Rugby in Ras Al Khaimah is finally on the rise after a few barren years

Matt Jones 16/06/2017
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It’s perhaps not so surprising that in a transient place like the UAE where expats come and go, so do sports teams.

Rugby was played in Ras Al Khaimah as long ago as 1969 but in the 36 years between the RAK Goats (now officially Rocks) being fully established as a club and today, the team has come and gone.

The foundations of the first club in the region were established in 1982 but when it was re-established most recently in 2013, there had been no official club in the Emirate for seven years.

But after a lot of hard work from outgoing chairman Mike Silvester and a season of stability in 2016/17, the ambitious club is beginning to put down roots and dream big.

“We want to push the club forward. Ras Al Khaimah as an Emirate is really pushing itself forward and we see ourselves as an integral part of that,” said Rocks chairman Simon Williams, 48, after a positive season both off and on the Rocks’ notorious sand pitch at the Bin Majid Resort.

The Rocks finished fourth out of nine teams in the third-tier Community League with five wins from eight games, 11 points off a top two spot which would have earned them a spot in the play-off final.

“We’ve started a mini and youth section this season and we’re looking at getting a women’s side together too. And in the future we’ll look to get a UAE Conference side as well as a Community League team. That’s what we’re building to.”

This time last year there were fears for the club’s future with a lack of stability and seeming inability to lay down roots dogging any progress.

But, thanks to generous support and hard work from Silvester and a number of new faces, including Williams, the future is as bright as the sand the team plays on.

Simon Williams.

Simon Williams.

“It’s not been too difficult this season but we have to work with a barter system as we’re not set up properly as a club,” added Williams, a sales director for an IT company who has been in the UAE eight years.

“That’s how we’ve had to work, kind of borrow things off people. We get water given to us and the sponsors give us the pitch. It’s nice having that sand pitch, we don’t have to pay for it, it’s been a great stepping stone, a base.

“But we want to build on it. Want to get it all sorted this summer. Then we can get some sponsors and get ourselves set up properly as a business. Luckily we have some good people on board so it’s all positive.

“That’s what it was all about this season, building a platform. We’ve got somewhere we can call home, temporarily at least. In two or three years we’ll have a permanent grass pitch instead of sand.”

Cambridge native Williams, who also plays for Rocks, has lived in RAK for three years, but only came on board at the club last season.

Had it not been for his curiosity upon seeing the unfamiliar sight of rugby posts sticking up from the sand of the Bin Majid Resort as he was driving past, he might not now be in the position of being chairman.

“I’ve been at club this season, like a lot of the players,” he said.

“Bizarrely I drove past the ground and said ‘those look like rugby posts’. I thought I’d find out and that’s how I found out about the club. We had a good social side, we’ve really pushed hard on that this season and that’s generated a lot of interest.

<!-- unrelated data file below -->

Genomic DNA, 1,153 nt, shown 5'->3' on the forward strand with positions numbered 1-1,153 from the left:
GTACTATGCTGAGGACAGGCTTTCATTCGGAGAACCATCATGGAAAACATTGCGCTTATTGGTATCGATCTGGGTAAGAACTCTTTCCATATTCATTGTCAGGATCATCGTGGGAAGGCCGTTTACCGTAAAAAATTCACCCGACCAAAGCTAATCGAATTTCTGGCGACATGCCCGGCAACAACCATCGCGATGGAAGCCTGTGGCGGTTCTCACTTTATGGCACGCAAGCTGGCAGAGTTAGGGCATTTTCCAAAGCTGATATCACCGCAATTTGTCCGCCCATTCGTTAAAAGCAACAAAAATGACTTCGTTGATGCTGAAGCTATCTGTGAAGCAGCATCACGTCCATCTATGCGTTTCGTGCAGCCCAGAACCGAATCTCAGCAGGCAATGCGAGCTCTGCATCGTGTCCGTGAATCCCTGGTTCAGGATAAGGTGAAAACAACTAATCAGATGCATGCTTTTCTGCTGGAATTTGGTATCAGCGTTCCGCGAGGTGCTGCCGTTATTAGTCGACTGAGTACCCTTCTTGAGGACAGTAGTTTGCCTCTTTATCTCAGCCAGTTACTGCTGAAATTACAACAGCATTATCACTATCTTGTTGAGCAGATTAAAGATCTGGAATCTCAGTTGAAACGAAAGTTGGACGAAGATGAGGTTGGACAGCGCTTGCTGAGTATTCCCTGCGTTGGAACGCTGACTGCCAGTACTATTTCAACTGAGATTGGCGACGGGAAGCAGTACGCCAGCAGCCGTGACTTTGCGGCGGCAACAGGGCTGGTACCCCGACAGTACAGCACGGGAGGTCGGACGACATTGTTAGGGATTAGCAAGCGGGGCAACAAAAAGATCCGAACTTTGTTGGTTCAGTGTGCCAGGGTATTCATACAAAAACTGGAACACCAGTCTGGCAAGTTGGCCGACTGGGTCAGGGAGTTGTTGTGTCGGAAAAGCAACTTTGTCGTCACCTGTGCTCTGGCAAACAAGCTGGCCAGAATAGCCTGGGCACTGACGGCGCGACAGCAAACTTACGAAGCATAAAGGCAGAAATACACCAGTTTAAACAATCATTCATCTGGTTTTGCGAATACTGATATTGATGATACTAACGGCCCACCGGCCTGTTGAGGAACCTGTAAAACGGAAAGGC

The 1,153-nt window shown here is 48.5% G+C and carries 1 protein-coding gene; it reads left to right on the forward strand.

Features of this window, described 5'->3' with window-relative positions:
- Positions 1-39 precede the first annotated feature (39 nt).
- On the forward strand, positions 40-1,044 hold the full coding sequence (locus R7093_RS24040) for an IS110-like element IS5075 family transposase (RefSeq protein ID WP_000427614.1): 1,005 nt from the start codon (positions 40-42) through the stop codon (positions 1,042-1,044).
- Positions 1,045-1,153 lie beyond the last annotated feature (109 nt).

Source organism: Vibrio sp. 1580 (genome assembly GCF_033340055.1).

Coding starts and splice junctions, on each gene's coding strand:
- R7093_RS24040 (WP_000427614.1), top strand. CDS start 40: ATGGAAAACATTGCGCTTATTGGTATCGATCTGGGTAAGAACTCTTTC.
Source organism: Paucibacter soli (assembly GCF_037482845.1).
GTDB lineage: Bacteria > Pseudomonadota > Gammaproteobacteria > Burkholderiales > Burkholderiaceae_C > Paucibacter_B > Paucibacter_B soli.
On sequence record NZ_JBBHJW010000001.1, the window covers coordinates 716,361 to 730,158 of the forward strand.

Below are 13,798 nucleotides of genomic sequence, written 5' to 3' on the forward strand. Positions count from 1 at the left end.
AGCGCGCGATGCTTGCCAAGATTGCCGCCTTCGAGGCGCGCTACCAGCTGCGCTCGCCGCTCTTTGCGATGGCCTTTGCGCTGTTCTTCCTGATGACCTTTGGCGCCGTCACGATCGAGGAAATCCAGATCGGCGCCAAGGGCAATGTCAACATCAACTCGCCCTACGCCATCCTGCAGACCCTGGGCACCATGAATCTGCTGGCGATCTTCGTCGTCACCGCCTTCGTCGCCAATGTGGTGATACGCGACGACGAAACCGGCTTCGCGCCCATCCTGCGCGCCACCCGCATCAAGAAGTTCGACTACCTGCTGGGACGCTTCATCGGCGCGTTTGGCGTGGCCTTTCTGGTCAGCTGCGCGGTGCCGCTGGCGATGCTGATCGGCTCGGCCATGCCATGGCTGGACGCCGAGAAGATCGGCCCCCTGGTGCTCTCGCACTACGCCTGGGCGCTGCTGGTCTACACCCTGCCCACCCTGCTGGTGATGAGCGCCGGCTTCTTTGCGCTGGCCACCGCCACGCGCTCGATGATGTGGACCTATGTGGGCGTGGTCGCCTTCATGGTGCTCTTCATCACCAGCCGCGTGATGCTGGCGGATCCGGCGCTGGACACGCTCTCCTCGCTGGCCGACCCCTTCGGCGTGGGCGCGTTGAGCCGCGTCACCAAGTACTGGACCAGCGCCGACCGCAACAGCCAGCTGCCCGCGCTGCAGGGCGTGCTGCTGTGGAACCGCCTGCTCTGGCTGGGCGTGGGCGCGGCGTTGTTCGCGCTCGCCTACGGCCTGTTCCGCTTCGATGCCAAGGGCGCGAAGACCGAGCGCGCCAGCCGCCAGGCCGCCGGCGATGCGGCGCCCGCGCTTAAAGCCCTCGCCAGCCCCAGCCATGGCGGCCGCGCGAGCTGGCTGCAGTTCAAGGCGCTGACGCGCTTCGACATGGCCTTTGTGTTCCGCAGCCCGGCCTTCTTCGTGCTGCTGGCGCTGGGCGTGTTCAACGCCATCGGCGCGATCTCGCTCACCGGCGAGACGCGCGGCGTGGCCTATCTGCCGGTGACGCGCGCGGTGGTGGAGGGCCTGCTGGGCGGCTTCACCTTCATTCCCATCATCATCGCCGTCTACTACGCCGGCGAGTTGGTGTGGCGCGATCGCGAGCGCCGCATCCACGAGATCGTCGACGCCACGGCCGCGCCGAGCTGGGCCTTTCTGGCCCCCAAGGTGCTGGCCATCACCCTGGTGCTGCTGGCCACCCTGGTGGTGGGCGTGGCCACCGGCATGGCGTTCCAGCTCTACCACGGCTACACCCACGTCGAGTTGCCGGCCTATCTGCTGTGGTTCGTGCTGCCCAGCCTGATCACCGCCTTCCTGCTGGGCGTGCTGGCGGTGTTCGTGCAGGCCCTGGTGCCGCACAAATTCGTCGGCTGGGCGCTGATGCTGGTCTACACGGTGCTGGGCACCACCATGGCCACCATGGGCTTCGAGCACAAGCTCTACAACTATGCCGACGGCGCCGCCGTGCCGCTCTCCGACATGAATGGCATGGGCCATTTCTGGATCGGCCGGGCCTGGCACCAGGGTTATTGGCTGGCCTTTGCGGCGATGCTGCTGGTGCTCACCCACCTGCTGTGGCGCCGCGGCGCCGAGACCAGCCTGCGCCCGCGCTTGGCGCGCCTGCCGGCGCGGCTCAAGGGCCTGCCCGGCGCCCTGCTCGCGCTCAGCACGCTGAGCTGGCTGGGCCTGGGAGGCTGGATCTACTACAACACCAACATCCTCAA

“People found out about us through word of mouth and before we knew it we had quite a few people turning up. It’s how the Dubai Sevens started.”

Among the huge cast of local supporters has been RAK’s ruler, His Highness Sheikh Saud Bin Saqr Al Qasimi, even if it has come at the cost of RAK having to change their name from Goats to Rocks.

And with those ties proving to be a positive, Williams insists the club can put its transient days behind them.

“You speak to the Sheikh and he wants clubs as part of it and expats and Emirati-led sport,” said Williams, who added that further ties are being created with the local schools as well as a plan to introduce an Emirati rugby programme.

“He seems keen to support us, we’ll have to change the club name in order to get that, but once we get that and the kids on board, they’ll bring people on board.

“A lot of us at the moment are just old blokes having fun. But there’s a few young players and we don’t want to lose them, we want to develop them.

“There’s a lot of things we can’t talk about but it’s about getting the club set up as a proper business and bringing it forward. Sponsorship, an Emirati programme, getting schools engaged. We’ve been going into the schools and doing training with volunteer coaches, and we’ll try and get more into local schools.

“We’re working with the UAE Rugby Federation so they’re sending Emirati coaches into the school, RAK Academy. We’re working together and they’re learning.”

The most obvious sign of progress this season has perhaps been the club’s recognition in April at the UAE Rugby Annual Awards, at which Williams received the Fair Play Team of the Season on behalf of the club.

“It’s really good to see because there’s been a lot of work going on into building the club,” he said. “And being recognised for that work is something we’re very proud of.”

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Jebel Ali Dragons' Niall Statham calls time on international career

Matt Jones 4/06/2017
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Niall Statham has called time on his UAE career

When the UAE took to the field to take on the might of Asia last month looking for a second-successive promotion, keen observers might have noticed that a very distinctive blue scrum cap was missing.

Said cap, belonging to former captain Niall Statham, was missing due to the fearless flanker actually deciding to call time on his international career before a ball was even kicked in Malaysia.

Being part of a UAE team looking to go for successive promotions following their lifting of the Asia Rugby Championship Division II title in May 2016 was something that had been driving Statham more than most.